Joining Biles are Tokyo teammates Jade Carey, who is the reigning Olympic champion on floor exercise, and Jordan Chiles. Shilese Jones, who was the runner-up to Biles at nationals and also was the silver medalist in the all-around at last year’s world championships and fellow 2022 world team members Skye Blakely and Leanne Wong, also will be competing at camp.
The other gymnasts expected at camp are: Kayla DiCello, Amelia Disidore, Addison Fatta, Madray Johnson, Katelyn Jong, Kaliya Lincoln, Eveylynn Lowe, Nola Matthews, Zoe Miller, Joscelyn Roberson, Tiana Sumanasekera, Lexi Zeiss and Alicia Zhou.
The reigning Olympic champion declined an invitation to the selection camp.
USA Gymnastics didn’t say why, but her training has been limited the past six months because of a kidney issue that forced her to end her final NCAA season early. She only did two events, balance beam and vault, at last month’s national championships.
A whole lot of history.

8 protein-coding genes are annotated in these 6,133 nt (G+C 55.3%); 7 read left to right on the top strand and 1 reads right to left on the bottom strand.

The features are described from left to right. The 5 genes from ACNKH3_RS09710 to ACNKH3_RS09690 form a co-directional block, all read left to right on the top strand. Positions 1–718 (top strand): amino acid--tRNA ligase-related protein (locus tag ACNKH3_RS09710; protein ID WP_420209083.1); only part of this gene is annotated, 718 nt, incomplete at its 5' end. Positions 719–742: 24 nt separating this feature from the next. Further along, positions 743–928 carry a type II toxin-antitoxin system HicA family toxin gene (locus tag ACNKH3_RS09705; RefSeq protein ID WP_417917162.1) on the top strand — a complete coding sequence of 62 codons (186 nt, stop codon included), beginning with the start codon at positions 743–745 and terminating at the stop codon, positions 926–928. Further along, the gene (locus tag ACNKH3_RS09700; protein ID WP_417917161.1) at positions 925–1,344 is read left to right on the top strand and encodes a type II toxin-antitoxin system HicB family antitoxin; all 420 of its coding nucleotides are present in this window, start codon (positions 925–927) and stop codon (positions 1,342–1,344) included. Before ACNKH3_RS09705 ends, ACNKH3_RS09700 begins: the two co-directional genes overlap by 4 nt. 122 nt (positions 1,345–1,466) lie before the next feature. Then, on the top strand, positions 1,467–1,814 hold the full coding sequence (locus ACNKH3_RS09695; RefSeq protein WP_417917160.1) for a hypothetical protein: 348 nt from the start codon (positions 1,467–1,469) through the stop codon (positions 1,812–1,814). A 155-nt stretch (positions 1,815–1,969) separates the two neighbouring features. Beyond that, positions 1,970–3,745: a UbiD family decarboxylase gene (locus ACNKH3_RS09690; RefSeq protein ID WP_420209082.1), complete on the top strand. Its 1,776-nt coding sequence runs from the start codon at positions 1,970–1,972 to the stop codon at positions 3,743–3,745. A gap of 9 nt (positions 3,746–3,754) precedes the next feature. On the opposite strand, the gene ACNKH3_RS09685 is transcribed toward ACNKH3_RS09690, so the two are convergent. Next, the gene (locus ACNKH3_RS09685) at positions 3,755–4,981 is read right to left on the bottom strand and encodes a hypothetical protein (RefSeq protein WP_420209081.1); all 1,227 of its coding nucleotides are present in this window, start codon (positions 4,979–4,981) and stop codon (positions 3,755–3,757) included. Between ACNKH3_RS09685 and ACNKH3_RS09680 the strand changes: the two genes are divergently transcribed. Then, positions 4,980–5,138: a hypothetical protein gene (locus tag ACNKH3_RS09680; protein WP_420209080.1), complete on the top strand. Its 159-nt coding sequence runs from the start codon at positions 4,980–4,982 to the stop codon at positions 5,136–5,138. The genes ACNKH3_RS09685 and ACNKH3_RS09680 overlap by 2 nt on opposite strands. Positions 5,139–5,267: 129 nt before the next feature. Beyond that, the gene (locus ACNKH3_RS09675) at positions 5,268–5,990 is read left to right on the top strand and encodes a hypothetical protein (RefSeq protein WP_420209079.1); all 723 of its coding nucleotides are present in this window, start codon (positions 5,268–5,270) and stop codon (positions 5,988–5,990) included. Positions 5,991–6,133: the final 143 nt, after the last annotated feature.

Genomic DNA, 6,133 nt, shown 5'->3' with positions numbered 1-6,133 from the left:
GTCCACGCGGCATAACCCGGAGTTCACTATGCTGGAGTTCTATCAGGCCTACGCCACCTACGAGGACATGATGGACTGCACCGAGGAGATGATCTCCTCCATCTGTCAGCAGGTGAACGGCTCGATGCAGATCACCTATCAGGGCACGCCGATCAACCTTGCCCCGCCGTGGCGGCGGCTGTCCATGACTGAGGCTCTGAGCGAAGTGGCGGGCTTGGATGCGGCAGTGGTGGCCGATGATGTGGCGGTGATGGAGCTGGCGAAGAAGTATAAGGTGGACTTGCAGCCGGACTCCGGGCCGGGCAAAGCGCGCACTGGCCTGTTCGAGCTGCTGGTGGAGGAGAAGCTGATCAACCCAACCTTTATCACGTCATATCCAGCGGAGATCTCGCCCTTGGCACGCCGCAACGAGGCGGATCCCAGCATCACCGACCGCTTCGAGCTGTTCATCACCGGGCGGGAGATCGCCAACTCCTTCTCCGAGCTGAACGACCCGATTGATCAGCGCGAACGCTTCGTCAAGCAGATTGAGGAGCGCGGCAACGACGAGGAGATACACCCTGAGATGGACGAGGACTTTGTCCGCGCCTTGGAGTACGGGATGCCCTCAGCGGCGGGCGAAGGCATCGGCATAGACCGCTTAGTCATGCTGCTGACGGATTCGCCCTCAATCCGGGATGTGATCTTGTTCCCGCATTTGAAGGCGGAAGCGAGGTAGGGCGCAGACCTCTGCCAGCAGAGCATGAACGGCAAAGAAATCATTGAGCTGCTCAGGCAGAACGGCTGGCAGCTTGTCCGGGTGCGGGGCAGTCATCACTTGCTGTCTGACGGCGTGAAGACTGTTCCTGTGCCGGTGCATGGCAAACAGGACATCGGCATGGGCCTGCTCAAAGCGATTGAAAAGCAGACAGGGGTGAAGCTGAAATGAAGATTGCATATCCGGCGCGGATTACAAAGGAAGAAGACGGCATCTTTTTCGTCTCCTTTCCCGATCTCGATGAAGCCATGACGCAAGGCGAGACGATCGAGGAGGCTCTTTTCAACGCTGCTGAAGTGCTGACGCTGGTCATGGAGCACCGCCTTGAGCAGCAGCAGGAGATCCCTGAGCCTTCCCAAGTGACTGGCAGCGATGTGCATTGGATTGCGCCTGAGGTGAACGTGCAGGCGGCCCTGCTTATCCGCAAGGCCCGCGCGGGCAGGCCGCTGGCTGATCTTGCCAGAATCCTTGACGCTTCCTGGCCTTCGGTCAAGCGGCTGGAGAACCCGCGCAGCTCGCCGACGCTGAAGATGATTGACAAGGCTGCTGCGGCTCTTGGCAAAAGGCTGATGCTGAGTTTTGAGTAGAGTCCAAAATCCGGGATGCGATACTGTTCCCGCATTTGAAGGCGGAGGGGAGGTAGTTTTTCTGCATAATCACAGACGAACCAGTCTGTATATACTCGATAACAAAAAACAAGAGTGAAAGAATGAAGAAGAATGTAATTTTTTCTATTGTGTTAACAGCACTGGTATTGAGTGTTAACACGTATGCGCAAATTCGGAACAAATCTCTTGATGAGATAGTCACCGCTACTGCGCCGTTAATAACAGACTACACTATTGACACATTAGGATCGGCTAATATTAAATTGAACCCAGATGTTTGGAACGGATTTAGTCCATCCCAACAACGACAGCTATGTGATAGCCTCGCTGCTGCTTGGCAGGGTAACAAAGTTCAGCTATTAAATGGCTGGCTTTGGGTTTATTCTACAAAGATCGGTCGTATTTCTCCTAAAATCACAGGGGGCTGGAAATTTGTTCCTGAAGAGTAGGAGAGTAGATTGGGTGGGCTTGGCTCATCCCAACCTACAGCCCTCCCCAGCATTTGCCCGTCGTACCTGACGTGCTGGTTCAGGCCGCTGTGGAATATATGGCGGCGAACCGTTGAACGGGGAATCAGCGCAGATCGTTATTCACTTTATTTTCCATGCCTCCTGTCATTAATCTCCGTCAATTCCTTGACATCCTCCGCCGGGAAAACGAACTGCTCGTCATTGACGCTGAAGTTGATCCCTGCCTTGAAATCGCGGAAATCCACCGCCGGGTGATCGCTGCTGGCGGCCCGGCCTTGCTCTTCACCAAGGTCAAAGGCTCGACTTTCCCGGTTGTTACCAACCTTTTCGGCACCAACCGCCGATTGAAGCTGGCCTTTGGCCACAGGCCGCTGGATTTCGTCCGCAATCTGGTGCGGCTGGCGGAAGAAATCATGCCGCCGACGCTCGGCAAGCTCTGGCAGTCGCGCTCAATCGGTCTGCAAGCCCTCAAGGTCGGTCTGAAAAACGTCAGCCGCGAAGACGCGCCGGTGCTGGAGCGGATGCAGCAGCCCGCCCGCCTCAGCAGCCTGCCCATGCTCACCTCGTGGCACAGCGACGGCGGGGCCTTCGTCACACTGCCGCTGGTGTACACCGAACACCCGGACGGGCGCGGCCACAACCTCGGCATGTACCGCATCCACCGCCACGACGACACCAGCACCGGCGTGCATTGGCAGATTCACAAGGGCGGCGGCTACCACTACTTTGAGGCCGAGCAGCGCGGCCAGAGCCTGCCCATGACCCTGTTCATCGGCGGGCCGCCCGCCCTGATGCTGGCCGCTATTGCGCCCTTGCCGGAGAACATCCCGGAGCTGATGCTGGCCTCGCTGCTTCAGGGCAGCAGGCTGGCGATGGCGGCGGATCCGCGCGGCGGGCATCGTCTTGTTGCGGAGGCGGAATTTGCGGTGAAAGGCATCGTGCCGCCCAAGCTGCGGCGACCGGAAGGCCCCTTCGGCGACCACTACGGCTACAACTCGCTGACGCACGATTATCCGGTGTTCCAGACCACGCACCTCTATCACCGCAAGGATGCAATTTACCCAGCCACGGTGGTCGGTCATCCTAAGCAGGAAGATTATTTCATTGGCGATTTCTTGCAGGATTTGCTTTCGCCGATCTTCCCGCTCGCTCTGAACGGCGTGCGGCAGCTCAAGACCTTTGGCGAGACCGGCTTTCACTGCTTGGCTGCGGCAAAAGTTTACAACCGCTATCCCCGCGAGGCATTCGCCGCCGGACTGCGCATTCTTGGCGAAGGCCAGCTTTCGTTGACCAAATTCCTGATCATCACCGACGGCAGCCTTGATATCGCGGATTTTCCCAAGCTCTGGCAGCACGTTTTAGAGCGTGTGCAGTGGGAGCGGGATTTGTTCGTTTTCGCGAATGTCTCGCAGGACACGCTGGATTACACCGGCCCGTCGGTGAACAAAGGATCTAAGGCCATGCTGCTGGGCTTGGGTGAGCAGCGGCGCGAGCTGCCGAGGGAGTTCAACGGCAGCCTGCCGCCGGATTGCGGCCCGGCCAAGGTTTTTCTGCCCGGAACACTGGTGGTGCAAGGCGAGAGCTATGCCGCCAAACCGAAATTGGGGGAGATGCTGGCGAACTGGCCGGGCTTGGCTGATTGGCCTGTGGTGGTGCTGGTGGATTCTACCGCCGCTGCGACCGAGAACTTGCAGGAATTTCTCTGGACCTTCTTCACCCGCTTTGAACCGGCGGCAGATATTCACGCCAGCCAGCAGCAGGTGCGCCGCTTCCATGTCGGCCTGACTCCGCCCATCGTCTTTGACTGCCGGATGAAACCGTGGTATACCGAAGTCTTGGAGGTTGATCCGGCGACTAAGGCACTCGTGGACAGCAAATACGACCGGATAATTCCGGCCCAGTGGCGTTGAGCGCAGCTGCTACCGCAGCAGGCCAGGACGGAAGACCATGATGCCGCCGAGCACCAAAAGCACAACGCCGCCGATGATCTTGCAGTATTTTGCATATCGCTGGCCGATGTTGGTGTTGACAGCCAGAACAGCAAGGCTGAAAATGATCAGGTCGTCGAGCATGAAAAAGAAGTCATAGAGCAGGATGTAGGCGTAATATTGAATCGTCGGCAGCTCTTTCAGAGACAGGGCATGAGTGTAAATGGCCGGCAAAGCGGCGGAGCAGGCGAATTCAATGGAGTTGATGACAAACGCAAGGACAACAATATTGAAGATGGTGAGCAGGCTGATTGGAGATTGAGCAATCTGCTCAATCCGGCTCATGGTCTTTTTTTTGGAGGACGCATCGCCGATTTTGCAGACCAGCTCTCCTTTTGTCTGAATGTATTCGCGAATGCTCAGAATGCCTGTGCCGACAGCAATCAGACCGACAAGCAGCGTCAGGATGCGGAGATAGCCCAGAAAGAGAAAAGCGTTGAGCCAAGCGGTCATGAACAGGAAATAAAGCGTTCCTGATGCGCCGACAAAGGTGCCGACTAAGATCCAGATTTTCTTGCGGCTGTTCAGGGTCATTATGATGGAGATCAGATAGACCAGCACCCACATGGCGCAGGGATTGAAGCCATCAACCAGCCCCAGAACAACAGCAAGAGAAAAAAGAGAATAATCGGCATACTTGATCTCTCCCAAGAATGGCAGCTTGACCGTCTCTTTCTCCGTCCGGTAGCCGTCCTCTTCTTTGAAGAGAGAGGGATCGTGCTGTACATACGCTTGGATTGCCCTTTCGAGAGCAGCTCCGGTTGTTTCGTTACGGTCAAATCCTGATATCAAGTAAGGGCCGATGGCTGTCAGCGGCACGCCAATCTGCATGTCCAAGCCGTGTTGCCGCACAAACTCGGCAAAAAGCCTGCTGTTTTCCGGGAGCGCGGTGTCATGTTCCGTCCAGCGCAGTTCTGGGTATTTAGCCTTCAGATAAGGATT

Biles needs one more medal to tie Vitaly Scherbo as the most-decorated gymnast of all time. Biles has 32 medals from the world championships and Olympics, including a record 25 at worlds. Scherbo, who competed for the Soviet Union, the Unified Team and Belarus, has 33.
(To be fair, Biles has won hers doing two fewer events. And she’s already topped Scherbo with 23 golds at worlds and the Olympics to his 18.)
Biles also can get yet another skill named after her – this would be the fifth, for those keeping count – if she does her Yurchenko double pike vault during worlds. She already has two skills named after her on floor exercise, and one each on balance beam and vault.
The U.S. women, meanwhile, have won the team title at every world championships going back to 2011. That’s six in a row, which ties them with China’s men (2003 to 2014) for the longest consecutive streak at worlds.